Oak Bay parks feasible sewage treatment sites

Mayor says process still in early stages, and feasible does not necessarily mean suitable

Oak Bay, Saanich and Victoria offered a list of potential places “technically feasible” to site wastewater treatment projects in each community.

Each municipality, together called the Eastside Select Committee, brought forward potential sites earlier this week as part of the public engagement process expected to end with selection of a site or sites by late summer.

“The decision around siting is an exciting opportunity for elected officials, technical folks and the public to work together so no one is making decisions in a bubble,” said Lisa Helps, chair of the Eastside Select Committee.

“We’re revealing the technically feasible sites before we’ve made any decisions so the public can help us by bringing their values, criteria and desired outcomes into a meaningful conversation.”

The publicly owned land in Oak Bay deemed feasible is all located in parks: Henderson, Carnarvon, Willows, Fireman’s, Windsor, Lafayette, Anderson Hill, Walbran, Trafalgar and the Turkey Head Walkway. There are no private properties identified. In Saanich and Victoria many feasible sites are parks, public works yards or private property.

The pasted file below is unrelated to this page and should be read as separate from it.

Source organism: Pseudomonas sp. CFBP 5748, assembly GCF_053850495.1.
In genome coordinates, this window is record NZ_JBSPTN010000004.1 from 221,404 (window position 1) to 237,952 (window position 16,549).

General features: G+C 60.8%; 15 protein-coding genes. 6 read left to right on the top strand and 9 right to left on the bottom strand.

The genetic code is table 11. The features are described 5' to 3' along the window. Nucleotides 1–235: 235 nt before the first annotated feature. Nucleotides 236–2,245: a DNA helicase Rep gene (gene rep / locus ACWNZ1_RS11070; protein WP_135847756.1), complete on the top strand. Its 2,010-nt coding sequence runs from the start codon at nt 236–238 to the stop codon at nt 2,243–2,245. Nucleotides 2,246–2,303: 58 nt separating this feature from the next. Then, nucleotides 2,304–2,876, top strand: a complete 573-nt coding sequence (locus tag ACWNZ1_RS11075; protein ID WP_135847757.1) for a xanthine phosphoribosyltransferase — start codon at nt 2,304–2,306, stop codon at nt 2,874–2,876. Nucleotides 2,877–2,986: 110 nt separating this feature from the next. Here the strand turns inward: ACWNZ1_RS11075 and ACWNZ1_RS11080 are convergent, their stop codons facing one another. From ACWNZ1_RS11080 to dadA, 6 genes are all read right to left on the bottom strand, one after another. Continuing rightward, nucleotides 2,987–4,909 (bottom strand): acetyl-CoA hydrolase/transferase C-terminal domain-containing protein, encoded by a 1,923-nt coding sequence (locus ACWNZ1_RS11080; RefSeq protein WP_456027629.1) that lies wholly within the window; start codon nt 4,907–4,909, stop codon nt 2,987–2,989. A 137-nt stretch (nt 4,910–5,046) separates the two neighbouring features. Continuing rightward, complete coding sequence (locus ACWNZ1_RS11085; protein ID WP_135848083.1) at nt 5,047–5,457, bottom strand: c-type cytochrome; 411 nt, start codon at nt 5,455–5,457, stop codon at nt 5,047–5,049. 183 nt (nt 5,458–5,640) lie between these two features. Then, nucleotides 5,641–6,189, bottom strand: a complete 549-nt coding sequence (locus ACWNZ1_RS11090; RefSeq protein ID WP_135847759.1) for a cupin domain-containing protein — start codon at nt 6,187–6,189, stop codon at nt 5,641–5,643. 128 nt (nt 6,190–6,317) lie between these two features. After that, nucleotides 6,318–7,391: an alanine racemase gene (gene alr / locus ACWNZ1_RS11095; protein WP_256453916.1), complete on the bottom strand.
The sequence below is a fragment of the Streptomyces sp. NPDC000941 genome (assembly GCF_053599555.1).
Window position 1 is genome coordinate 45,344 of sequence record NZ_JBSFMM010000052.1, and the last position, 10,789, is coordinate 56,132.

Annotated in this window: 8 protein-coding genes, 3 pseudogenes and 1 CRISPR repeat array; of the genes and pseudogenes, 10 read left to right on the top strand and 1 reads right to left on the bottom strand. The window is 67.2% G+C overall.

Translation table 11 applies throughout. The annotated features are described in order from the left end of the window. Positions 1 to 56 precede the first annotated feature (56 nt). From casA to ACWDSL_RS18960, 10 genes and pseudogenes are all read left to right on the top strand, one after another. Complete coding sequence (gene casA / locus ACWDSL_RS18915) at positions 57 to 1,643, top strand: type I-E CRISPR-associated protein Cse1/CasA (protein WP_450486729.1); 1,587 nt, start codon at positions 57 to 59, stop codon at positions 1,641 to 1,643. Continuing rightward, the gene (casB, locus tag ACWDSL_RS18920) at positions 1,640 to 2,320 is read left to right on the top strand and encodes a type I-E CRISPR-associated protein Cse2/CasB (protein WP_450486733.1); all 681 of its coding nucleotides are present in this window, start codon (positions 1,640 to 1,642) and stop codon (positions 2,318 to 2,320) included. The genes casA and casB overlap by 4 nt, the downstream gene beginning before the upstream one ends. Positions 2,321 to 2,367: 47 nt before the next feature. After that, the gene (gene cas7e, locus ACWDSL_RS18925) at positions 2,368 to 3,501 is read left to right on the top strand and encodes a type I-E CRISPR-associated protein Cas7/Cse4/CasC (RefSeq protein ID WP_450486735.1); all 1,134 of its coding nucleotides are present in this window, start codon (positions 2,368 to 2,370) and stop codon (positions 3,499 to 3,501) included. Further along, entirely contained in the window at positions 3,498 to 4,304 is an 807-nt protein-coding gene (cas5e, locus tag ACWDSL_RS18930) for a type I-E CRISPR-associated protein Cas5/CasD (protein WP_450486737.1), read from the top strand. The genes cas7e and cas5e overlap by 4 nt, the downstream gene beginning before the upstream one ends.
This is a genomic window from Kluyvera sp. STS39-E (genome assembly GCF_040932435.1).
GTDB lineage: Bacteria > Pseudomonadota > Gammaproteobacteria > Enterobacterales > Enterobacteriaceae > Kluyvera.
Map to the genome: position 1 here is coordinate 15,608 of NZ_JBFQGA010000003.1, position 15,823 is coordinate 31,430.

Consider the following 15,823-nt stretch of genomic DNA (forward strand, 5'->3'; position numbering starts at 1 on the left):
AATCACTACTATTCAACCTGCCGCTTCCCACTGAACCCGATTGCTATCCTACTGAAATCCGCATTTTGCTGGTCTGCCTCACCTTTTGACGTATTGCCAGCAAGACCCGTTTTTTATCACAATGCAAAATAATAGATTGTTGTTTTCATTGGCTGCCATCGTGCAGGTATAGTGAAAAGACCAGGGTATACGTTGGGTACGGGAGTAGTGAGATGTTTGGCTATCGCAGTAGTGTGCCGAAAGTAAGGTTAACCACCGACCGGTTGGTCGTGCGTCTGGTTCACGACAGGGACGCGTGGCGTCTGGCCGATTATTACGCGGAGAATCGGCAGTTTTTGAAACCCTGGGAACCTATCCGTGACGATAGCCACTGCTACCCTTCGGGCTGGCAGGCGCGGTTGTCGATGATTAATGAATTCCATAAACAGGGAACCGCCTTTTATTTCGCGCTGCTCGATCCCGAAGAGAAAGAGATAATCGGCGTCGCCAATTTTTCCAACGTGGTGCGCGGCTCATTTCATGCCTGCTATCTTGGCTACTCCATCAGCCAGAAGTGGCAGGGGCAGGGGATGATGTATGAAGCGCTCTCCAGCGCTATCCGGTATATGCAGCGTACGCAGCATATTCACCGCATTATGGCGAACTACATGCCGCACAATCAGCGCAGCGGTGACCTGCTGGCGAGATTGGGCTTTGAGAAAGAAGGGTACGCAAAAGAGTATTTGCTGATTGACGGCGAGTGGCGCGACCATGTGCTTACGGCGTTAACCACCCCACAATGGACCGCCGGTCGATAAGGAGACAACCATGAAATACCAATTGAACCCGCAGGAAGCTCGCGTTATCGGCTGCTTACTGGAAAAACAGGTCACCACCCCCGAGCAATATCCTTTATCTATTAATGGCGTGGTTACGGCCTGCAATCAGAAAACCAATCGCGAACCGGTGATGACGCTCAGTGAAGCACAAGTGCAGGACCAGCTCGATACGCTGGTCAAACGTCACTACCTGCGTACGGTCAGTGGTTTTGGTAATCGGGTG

“Our council is well aware of the concerns people will have regarding their parks, I think that’s going to be true in all three of the communities,” said Oak Bay Mayor Nils Jensen. “This is the first step in a multi-step process trying to identity a suitable site.”

All sites identified could technically house a wastewater treatment facility. Some of the sites are smaller and could host more compact distribution plants while others are large enough to situate a plant to service the entire core area.

The next step will be to review the locations and to use public priorities and emerging technical, social, economic and environmental considerations as filters to help narrow down the number of sites.

“The next step is to get feedback from the public on May 30 and 31 and then start narrowing down the number of potential sites,” Jensen said. “Feasible does not necessarily mean suitable … The next steps we’ll be applying the triple bottom line, social, economic and environmental filter to the sites.”

Members of the public can participate in siting charrettes on May 30, 10 a.m. at the University of Victoria, Cadboro Commons building, and May 31, 10 a.m. at Victoria Conference Centre. The sessions will offer a chance for the public to learn more and offer input into the site selection and technology selection process.

“Hopefully by early June the number of sites will be reduced to a handful on the eastside. That same process will occur on the westside and eventually we will reach consensus on a site or sites,” Jensen said, noting they’ve yet to determine most economic or environmental situations of one or more sites. “That is another issue that has to be determined.”

 

 

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